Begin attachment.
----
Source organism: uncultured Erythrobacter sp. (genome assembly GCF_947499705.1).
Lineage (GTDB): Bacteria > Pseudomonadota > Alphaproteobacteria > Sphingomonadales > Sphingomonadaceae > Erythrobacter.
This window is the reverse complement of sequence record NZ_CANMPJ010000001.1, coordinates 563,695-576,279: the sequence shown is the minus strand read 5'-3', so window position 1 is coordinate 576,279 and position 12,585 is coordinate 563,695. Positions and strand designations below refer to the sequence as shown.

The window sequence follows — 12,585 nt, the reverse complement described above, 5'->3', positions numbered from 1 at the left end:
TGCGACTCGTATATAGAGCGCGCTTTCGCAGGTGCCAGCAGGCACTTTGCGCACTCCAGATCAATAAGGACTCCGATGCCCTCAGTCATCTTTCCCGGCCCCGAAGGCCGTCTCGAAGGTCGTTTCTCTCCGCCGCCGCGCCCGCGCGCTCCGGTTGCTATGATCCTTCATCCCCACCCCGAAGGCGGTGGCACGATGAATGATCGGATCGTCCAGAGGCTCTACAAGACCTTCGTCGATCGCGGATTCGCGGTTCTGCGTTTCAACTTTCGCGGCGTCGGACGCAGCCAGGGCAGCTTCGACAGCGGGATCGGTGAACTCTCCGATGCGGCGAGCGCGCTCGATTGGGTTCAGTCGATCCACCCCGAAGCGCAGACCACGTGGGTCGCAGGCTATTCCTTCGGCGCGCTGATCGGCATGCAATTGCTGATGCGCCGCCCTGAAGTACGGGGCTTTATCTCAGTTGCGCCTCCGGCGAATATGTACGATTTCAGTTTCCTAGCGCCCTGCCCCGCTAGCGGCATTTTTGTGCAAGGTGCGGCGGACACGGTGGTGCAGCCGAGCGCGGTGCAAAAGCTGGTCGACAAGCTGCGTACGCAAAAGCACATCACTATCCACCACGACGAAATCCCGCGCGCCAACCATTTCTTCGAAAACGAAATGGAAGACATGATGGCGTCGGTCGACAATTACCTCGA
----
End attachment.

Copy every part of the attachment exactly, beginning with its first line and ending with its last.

Source organism: uncultured Erythrobacter sp. (genome assembly GCF_947499705.1).
Lineage (GTDB): Bacteria > Pseudomonadota > Alphaproteobacteria > Sphingomonadales > Sphingomonadaceae > Erythrobacter.
This window is the reverse complement of sequence record NZ_CANMPJ010000001.1, coordinates 563,695-576,279: the sequence shown is the minus strand read 5'-3', so window position 1 is coordinate 576,279 and position 12,585 is coordinate 563,695. Positions and strand designations below refer to the sequence as shown.

The window sequence follows — 12,585 nt, the reverse complement described above, 5'->3', positions numbered from 1 at the left end:
TGCGACTCGTATATAGAGCGCGCTTTCGCAGGTGCCAGCAGGCACTTTGCGCACTCCAGATCAATAAGGACTCCGATGCCCTCAGTCATCTTTCCCGGCCCCGAAGGCCGTCTCGAAGGTCGTTTCTCTCCGCCGCCGCGCCCGCGCGCTCCGGTTGCTATGATCCTTCATCCCCACCCCGAAGGCGGTGGCACGATGAATGATCGGATCGTCCAGAGGCTCTACAAGACCTTCGTCGATCGCGGATTCGCGGTTCTGCGTTTCAACTTTCGCGGCGTCGGACGCAGCCAGGGCAGCTTCGACAGCGGGATCGGTGAACTCTCCGATGCGGCGAGCGCGCTCGATTGGGTTCAGTCGATCCACCCCGAAGCGCAGACCACGTGGGTCGCAGGCTATTCCTTCGGCGCGCTGATCGGCATGCAATTGCTGATGCGCCGCCCTGAAGTACGGGGCTTTATCTCAGTTGCGCCTCCGGCGAATATGTACGATTTCAGTTTCCTAGCGCCCTGCCCCGCTAGCGGCATTTTTGTGCAAGGTGCGGCGGACACGGTGGTGCAGCCGAGCGCGGTGCAAAAGCTGGTCGACAAGCTGCGTACGCAAAAGCACATCACTATCCACCACGACGAAATCCCGCGCGCCAACCATTTCTTCGAAAACGAAATGGAAGACATGATGGCGTCGGTCGACAATTACCTCGA